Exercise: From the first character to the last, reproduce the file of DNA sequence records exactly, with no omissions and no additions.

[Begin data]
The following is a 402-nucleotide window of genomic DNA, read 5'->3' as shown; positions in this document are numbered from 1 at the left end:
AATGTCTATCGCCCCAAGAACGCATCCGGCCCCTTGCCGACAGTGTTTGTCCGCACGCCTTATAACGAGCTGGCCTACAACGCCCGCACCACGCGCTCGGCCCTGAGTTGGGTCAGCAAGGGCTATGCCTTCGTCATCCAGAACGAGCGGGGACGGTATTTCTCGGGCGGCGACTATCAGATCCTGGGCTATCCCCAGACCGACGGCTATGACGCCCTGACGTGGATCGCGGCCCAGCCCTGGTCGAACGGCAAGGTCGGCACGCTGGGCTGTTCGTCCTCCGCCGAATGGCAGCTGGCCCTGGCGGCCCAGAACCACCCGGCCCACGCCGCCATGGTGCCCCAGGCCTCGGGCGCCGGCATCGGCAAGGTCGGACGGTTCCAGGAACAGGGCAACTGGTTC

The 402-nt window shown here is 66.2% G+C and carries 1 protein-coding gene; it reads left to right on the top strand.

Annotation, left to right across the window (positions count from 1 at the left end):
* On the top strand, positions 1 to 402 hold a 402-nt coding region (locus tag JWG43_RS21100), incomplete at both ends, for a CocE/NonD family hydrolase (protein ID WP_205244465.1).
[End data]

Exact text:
The following is a 402-nucleotide window of genomic DNA, read 5'->3' as shown; positions in this document are numbered from 1 at the left end:
AATGTCTATCGCCCCAAGAACGCATCCGGCCCCTTGCCGACAGTGTTTGTCCGCACGCCTTATAACGAGCTGGCCTACAACGCCCGCACCACGCGCTCGGCCCTGAGTTGGGTCAGCAAGGGCTATGCCTTCGTCATCCAGAACGAGCGGGGACGGTATTTCTCGGGCGGCGACTATCAGATCCTGGGCTATCCCCAGACCGACGGCTATGACGCCCTGACGTGGATCGCGGCCCAGCCCTGGTCGAACGGCAAGGTCGGCACGCTGGGCTGTTCGTCCTCCGCCGAATGGCAGCTGGCCCTGGCGGCCCAGAACCACCCGGCCCACGCCGCCATGGTGCCCCAGGCCTCGGGCGCCGGCATCGGCAAGGTCGGACGGTTCCAGGAACAGGGCAACTGGTTC

The 402-nt window shown here is 66.2% G+C and carries 1 protein-coding gene; it reads left to right on the top strand.

Annotation, left to right across the window (positions count from 1 at the left end):
* On the top strand, positions 1 to 402 hold a 402-nt coding region (locus tag JWG43_RS21100), incomplete at both ends, for a CocE/NonD family hydrolase (protein ID WP_205244465.1).